Prostate cancer is now the most common cancer affecting North American men. Over 180,000 men will be diagnosed with prostate cancer in the U.S. this year alone. In Canada, approximately 25,500 men will be diagnosed. It is estimated that 4,300 of those men will die from the disease, as it is the third leading cause of death among cancers.
The prostate is a chestnut size gland that is located in front of the rectum, behind the bladder. The prostate produces the majority of the seminal fluid that is used to transport sperm. There are no obvious signs of prostate cancer when it is in the early stages, and it may develop slowly at first. Early detection is crucial since the cure rate is much higher for early stages of the disease. Annual screenings are recommended for men over 50 years of age, or earlier for younger men if there is a history of prostate cancer in the family.
Prostate cancer occurs when cells do not follow the normal cycle of dividing, maturing and then dying, but outlive normal cells and form new, abnormal cells. These abnormal cell growths are called tumors. In order to determine the best course of treatment and the likelihood of a successful treatment outcome, urologists will perform a biopsy and assign a stage to describe the cancer. The stages are classified according to T-N-M (tumor-nodal metastasis and other metastasis). The stages indicate the size and number of the tumors, and if the diseases has spread beyond the prostate. The earliest stage (T-1) has a 90% or higher cure rate. The highest stage (T-4) responds poorly to all forms of treatment as the disease is locally extensive. Therefore, early screening and treatment is the key to success.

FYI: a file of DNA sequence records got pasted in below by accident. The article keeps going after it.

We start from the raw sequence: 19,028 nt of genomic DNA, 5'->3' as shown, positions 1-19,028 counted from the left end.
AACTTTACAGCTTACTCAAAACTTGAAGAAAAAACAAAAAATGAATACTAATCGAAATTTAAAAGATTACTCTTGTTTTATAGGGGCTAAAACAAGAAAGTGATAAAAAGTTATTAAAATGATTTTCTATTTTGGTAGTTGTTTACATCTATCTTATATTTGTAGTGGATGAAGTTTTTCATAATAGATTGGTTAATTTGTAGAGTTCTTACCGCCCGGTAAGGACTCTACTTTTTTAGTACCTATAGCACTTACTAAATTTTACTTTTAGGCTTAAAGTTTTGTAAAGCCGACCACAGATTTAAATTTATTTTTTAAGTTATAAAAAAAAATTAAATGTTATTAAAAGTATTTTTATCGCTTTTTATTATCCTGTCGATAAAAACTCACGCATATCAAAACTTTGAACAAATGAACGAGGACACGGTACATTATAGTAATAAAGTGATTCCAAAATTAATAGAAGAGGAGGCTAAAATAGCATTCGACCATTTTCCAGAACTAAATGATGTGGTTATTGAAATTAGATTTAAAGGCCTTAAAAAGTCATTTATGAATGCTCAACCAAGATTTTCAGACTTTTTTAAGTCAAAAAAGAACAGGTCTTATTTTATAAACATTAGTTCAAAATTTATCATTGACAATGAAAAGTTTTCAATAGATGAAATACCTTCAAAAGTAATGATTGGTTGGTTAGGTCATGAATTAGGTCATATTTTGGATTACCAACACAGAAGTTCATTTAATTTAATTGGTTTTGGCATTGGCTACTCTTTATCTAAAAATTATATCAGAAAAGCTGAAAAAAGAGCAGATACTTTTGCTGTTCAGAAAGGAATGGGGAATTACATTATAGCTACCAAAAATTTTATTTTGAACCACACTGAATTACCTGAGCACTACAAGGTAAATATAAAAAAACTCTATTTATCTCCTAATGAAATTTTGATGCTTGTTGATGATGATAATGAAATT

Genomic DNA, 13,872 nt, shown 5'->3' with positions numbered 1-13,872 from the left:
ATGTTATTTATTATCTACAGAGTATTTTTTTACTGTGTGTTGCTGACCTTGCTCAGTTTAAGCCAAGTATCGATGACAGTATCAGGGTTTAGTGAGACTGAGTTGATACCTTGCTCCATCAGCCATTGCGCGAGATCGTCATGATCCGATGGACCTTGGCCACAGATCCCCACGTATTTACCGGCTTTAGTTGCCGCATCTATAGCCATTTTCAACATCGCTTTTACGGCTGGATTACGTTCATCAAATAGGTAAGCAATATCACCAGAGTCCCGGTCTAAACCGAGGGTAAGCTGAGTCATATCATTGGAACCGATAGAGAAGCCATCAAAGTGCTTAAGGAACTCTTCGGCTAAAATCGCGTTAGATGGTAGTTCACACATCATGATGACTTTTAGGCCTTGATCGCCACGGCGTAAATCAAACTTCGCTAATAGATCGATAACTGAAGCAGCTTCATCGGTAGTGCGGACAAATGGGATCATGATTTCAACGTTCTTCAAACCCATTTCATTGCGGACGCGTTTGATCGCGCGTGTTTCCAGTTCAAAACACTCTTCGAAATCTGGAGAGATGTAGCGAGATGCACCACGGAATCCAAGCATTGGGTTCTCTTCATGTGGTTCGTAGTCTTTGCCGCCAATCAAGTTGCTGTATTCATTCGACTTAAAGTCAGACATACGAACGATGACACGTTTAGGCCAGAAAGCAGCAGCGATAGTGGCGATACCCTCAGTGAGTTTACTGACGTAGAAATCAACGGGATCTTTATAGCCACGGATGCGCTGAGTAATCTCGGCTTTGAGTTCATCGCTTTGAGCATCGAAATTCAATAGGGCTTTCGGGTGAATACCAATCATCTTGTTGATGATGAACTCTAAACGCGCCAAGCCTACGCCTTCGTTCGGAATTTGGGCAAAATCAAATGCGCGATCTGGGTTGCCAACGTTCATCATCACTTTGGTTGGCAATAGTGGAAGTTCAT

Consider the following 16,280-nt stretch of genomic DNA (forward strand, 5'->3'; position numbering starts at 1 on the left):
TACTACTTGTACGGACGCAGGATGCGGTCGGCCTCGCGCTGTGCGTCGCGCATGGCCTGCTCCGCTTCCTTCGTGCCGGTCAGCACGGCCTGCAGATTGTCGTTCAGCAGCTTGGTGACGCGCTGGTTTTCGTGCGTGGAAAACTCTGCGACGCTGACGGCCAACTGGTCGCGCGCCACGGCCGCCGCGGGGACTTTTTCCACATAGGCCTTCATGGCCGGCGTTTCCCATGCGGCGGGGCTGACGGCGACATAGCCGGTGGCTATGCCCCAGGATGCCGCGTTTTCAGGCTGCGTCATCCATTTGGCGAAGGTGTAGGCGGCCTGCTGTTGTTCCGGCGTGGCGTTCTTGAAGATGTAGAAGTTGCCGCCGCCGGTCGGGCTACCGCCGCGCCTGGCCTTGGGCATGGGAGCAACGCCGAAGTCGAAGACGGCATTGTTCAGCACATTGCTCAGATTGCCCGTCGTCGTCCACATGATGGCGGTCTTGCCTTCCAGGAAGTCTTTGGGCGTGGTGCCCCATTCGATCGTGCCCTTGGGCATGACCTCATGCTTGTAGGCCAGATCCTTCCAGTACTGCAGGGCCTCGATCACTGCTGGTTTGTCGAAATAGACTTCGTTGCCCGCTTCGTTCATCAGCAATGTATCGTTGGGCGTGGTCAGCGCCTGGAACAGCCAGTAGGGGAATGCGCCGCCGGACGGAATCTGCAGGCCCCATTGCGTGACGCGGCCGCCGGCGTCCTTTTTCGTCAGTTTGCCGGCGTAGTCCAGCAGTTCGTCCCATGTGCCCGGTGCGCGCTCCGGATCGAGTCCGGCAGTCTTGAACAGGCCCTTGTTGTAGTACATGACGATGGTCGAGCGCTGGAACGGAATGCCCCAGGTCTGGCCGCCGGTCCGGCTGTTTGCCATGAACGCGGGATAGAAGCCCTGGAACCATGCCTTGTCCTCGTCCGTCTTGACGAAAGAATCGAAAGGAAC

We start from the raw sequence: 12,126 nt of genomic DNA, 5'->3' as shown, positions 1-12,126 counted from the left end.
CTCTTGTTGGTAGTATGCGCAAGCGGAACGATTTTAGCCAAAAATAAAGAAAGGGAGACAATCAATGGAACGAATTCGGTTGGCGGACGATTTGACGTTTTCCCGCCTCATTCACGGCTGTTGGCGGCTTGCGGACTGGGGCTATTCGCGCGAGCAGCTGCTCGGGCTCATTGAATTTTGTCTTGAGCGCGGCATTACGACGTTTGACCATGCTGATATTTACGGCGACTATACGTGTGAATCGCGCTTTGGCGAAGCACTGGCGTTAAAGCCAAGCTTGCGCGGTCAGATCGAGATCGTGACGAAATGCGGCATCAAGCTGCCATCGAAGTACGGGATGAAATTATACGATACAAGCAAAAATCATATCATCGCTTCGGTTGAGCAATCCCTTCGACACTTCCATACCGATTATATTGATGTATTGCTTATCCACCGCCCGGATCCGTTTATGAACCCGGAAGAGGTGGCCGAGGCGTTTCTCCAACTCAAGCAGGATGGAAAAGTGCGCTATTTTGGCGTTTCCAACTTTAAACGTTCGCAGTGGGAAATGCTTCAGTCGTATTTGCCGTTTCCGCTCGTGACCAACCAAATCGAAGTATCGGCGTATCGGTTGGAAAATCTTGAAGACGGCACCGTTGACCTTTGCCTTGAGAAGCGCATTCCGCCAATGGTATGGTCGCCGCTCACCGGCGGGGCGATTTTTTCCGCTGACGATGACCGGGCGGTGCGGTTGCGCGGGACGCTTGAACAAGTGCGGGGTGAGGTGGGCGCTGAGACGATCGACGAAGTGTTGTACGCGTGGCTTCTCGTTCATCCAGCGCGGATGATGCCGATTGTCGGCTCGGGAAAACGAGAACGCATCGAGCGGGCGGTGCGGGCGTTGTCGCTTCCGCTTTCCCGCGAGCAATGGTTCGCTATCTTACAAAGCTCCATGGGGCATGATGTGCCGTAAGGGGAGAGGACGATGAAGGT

If you have been diagnosed with prostate cancer, you will need to consider your treatment options. The best option for you will vary depending on your age, health and personal preferences. The most common traditional options are radiation and surgery (radical prostatectomy). These options can be very hard on the body, with longer recuperation times and possible side effects including impotency and incontinence. Other non-surgical prostate cancer treatment options include hormone therapy, chemotherapy, brachytherapy and cryotherapy. Another one of the newer treatment options that is gaining favor with urologists and patients is HIFU or High Intensity Focused Ultrasound.
With HIFU, ultrasound waves are delivered with pinpoint accuracy to heat and destroy tumors on the prostate. The procedure lasts approximately 2-3 hours and is out-patient based. Since it is non-surgical and non-invasive, recovery is faster and there are fewer side effects. Success rates compare favorably to surgery and radiation. HIFU is not available in the U.S., but it is available in Canada and Europe. The first HIFU clinic was opened in Toronto in 2005, shortly after Health Canada approved the treatment in 2003. The Maple Leaf HIFU clinic in Toronto has treated over 700 patients, more than any other North American clinic. Over 30,000 men have been treated by HIFU worldwide. There are now documented clinical studies and research that date back over the past decade showing success rates for Ablatherm HIFU that are favorable to those of radical prostatectomy or radiation.
The best choice of treatment will also depend on your health, age, any prior treatments and lifestyle, as well as insurance and finances. If you have prostate cancer, learn more about surviving prostate cancer and the treatment options available to you by doing your research online and discussing options with your urologist and loved ones.